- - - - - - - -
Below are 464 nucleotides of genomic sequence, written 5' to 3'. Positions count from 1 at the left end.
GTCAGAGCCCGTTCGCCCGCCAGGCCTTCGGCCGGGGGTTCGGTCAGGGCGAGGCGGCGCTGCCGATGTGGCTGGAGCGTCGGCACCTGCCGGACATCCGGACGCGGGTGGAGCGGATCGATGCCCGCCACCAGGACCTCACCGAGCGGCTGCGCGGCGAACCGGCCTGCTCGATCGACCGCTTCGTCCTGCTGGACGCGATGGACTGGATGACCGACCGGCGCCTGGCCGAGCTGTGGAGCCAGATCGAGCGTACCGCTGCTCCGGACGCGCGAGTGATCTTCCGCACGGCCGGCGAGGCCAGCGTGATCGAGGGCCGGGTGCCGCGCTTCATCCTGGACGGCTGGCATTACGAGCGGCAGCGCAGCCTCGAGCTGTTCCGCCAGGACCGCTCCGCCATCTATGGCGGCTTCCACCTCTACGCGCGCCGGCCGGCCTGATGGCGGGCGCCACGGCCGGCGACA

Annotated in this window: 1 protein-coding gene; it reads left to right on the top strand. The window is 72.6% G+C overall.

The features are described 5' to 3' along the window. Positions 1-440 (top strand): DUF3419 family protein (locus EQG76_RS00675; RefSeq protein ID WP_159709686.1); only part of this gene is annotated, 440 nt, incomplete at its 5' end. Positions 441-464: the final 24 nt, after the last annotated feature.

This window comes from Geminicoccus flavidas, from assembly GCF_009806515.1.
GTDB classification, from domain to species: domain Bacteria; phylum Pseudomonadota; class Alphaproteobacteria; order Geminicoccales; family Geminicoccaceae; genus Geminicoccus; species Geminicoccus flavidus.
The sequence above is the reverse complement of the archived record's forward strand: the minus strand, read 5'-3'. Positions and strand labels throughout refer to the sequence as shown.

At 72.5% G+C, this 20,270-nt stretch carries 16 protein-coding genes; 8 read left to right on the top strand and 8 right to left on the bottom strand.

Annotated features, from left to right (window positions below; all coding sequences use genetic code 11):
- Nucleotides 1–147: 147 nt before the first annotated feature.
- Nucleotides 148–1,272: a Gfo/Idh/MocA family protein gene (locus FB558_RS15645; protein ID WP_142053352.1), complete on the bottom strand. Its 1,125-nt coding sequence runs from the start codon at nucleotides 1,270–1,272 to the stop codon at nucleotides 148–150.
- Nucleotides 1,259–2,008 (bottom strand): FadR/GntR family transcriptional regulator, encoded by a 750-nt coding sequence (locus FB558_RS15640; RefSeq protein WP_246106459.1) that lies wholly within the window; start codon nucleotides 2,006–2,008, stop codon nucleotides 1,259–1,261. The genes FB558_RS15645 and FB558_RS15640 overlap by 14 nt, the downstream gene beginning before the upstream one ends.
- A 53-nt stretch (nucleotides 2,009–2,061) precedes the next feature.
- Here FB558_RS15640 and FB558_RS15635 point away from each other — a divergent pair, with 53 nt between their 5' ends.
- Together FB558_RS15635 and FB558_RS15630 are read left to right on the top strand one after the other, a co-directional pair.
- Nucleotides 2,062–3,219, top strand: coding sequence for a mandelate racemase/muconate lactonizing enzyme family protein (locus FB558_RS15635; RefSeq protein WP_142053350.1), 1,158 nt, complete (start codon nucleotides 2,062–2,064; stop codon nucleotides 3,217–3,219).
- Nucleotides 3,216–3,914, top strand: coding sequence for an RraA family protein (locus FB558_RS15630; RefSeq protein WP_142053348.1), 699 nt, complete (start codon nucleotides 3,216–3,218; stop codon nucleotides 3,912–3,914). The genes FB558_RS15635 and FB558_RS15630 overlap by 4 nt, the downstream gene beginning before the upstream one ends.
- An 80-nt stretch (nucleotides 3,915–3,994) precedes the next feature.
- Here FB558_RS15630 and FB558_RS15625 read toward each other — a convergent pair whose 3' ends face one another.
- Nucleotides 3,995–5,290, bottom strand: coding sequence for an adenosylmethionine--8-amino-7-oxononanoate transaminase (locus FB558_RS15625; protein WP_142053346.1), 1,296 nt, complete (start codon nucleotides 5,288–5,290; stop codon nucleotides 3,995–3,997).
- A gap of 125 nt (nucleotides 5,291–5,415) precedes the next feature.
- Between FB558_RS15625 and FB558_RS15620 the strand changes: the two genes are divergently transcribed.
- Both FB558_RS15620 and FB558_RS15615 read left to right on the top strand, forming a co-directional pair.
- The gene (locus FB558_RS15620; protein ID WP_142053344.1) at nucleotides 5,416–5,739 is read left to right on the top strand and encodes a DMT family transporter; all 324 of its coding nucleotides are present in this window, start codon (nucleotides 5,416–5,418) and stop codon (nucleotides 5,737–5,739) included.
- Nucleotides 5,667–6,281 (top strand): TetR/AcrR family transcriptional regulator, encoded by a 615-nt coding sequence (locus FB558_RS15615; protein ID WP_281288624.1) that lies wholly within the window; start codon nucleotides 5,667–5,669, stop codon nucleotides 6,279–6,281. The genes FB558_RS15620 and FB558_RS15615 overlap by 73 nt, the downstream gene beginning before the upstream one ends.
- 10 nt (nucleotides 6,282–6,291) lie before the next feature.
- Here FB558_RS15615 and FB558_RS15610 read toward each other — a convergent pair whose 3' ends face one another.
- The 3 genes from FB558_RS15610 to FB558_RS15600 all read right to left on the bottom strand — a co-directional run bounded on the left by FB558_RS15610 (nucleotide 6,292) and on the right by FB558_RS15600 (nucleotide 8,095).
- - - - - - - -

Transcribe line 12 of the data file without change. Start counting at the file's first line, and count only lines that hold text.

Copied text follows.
- Nucleotides 1,259–2,008 (bottom strand): FadR/GntR family transcriptional regulator, encoded by a 750-nt coding sequence (locus FB558_RS15640; RefSeq protein WP_246106459.1) that lies wholly within the window; start codon nucleotides 2,006–2,008, stop codon nucleotides 1,259–1,261. The genes FB558_RS15645 and FB558_RS15640 overlap by 14 nt, the downstream gene beginning before the upstream one ends.